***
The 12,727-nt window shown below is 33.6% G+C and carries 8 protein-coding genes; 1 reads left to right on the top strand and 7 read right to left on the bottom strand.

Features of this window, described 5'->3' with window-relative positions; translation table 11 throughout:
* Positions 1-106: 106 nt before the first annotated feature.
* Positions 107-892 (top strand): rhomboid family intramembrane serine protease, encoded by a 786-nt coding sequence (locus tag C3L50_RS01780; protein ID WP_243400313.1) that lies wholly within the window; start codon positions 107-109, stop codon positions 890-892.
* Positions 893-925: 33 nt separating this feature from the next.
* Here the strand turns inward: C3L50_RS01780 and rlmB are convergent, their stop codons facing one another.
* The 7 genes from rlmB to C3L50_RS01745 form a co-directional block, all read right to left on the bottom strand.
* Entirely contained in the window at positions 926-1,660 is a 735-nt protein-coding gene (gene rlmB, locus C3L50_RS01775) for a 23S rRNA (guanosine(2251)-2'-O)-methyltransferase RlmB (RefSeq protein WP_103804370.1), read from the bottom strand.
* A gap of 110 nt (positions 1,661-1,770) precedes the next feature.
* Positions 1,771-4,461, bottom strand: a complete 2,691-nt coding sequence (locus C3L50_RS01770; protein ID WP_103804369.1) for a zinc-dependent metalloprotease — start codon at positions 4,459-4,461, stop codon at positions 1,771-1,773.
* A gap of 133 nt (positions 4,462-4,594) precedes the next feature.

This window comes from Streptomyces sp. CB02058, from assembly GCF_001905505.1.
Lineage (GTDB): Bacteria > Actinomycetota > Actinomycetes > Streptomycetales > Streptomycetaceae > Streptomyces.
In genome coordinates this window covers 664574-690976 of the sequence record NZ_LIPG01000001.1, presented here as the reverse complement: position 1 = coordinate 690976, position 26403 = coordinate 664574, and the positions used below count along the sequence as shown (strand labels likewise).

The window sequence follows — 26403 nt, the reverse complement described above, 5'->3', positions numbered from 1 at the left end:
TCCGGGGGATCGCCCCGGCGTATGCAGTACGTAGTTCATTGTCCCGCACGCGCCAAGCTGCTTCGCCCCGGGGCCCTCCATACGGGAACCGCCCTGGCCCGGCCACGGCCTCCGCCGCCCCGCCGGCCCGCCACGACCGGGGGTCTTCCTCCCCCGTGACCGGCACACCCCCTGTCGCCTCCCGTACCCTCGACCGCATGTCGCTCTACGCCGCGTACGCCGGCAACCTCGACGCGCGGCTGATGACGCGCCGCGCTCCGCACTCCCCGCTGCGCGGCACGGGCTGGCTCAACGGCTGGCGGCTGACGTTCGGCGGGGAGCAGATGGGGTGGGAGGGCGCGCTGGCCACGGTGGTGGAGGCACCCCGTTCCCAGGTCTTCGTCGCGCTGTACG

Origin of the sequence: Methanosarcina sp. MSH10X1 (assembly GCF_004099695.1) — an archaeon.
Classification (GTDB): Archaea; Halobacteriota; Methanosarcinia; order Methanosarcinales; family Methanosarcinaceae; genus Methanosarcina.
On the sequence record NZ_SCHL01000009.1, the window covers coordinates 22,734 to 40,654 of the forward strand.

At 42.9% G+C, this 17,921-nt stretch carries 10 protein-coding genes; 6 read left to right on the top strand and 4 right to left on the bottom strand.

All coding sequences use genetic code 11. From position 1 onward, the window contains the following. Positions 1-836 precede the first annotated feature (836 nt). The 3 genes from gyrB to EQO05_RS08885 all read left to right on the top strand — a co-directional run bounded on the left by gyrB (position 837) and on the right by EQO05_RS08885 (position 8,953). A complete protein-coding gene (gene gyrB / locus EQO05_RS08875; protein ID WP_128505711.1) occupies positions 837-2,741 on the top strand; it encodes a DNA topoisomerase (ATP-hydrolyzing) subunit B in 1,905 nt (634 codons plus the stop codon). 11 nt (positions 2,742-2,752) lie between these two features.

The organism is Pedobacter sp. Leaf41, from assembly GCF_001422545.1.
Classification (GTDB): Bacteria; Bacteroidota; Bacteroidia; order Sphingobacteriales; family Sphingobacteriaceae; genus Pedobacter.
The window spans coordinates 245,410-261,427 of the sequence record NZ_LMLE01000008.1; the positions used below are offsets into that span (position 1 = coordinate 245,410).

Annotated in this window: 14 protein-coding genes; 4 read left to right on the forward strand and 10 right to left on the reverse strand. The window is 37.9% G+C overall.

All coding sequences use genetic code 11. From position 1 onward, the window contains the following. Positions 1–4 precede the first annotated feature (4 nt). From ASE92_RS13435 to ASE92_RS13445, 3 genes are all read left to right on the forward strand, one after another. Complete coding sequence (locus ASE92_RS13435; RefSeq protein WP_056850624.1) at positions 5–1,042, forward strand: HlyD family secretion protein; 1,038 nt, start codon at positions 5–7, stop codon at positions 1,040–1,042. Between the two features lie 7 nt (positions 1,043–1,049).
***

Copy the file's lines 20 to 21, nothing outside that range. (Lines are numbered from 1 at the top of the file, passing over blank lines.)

At 42.9% G+C, this 17,921-nt stretch carries 10 protein-coding genes; 6 read left to right on the top strand and 4 right to left on the bottom strand.

All coding sequences use genetic code 11. From position 1 onward, the window contains the following. Positions 1-836 precede the first annotated feature (836 nt). The 3 genes from gyrB to EQO05_RS08885 all read left to right on the top strand — a co-directional run bounded on the left by gyrB (position 837) and on the right by EQO05_RS08885 (position 8,953). A complete protein-coding gene (gene gyrB / locus EQO05_RS08875; protein ID WP_128505711.1) occupies positions 837-2,741 on the top strand; it encodes a DNA topoisomerase (ATP-hydrolyzing) subunit B in 1,905 nt (634 codons plus the stop codon). 11 nt (positions 2,742-2,752) lie between these two features.